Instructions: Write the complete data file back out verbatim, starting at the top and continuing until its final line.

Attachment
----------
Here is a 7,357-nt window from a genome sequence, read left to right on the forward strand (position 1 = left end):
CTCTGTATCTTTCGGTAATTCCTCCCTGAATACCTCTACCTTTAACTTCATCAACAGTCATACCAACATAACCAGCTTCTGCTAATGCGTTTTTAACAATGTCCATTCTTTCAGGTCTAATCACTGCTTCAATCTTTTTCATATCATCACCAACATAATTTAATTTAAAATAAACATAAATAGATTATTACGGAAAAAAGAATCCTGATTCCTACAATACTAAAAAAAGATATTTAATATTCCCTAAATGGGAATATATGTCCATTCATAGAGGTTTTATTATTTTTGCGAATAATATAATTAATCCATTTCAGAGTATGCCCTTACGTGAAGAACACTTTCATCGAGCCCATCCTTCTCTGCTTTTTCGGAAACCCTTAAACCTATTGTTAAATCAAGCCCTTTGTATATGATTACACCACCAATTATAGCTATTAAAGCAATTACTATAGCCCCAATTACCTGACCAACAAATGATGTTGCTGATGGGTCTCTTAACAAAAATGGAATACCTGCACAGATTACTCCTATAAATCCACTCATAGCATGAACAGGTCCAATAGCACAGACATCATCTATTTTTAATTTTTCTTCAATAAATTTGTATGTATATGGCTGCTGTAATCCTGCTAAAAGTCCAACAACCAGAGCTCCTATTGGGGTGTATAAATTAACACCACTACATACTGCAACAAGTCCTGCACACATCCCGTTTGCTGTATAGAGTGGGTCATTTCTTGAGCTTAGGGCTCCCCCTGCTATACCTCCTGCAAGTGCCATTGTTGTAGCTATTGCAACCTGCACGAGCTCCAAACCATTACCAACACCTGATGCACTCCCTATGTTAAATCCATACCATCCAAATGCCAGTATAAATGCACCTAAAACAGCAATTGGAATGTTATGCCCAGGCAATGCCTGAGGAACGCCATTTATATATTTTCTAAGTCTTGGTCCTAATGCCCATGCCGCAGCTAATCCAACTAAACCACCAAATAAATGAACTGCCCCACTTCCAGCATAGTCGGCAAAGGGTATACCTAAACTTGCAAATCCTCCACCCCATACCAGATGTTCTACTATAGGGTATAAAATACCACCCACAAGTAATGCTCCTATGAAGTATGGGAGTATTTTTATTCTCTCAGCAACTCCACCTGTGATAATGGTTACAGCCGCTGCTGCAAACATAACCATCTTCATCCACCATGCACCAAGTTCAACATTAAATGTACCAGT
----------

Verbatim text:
Here is a 7,357-nt window from a genome sequence, read left to right on the forward strand (position 1 = left end):
CTCTGTATCTTTCGGTAATTCCTCCCTGAATACCTCTACCTTTAACTTCATCAACAGTCATACCAACATAACCAGCTTCTGCTAATGCGTTTTTAACAATGTCCATTCTTTCAGGTCTAATCACTGCTTCAATCTTTTTCATATCATCACCAACATAATTTAATTTAAAATAAACATAAATAGATTATTACGGAAAAAAGAATCCTGATTCCTACAATACTAAAAAAAGATATTTAATATTCCCTAAATGGGAATATATGTCCATTCATAGAGGTTTTATTATTTTTGCGAATAATATAATTAATCCATTTCAGAGTATGCCCTTACGTGAAGAACACTTTCATCGAGCCCATCCTTCTCTGCTTTTTCGGAAACCCTTAAACCTATTGTTAAATCAAGCCCTTTGTATATGATTACACCACCAATTATAGCTATTAAAGCAATTACTATAGCCCCAATTACCTGACCAACAAATGATGTTGCTGATGGGTCTCTTAACAAAAATGGAATACCTGCACAGATTACTCCTATAAATCCACTCATAGCATGAACAGGTCCAATAGCACAGACATCATCTATTTTTAATTTTTCTTCAATAAATTTGTATGTATATGGCTGCTGTAATCCTGCTAAAAGTCCAACAACCAGAGCTCCTATTGGGGTGTATAAATTAACACCACTACATACTGCAACAAGTCCTGCACACATCCCGTTTGCTGTATAGAGTGGGTCATTTCTTGAGCTTAGGGCTCCCCCTGCTATACCTCCTGCAAGTGCCATTGTTGTAGCTATTGCAACCTGCACGAGCTCCAAACCATTACCAACACCTGATGCACTCCCTATGTTAAATCCATACCATCCAAATGCCAGTATAAATGCACCTAAAACAGCAATTGGAATGTTATGCCCAGGCAATGCCTGAGGAACGCCATTTATATATTTTCTAAGTCTTGGTCCTAATGCCCATGCCGCAGCTAATCCAACTAAACCACCAAATAAATGAACTGCCCCACTTCCAGCATAGTCGGCAAAGGGTATACCTAAACTTGCAAATCCTCCACCCCATACCAGATGTTCTACTATAGGGTATAAAATACCACCCACAAGTAATGCTCCTATGAAGTATGGGAGTATTTTTATTCTCTCAGCAACTCCACCTGTGATAATGGTTACAGCCGCTGCTGCAAACATAACCATCTTCATCCACCATGCACCAAGTTCAACATTAAATGTACCAGT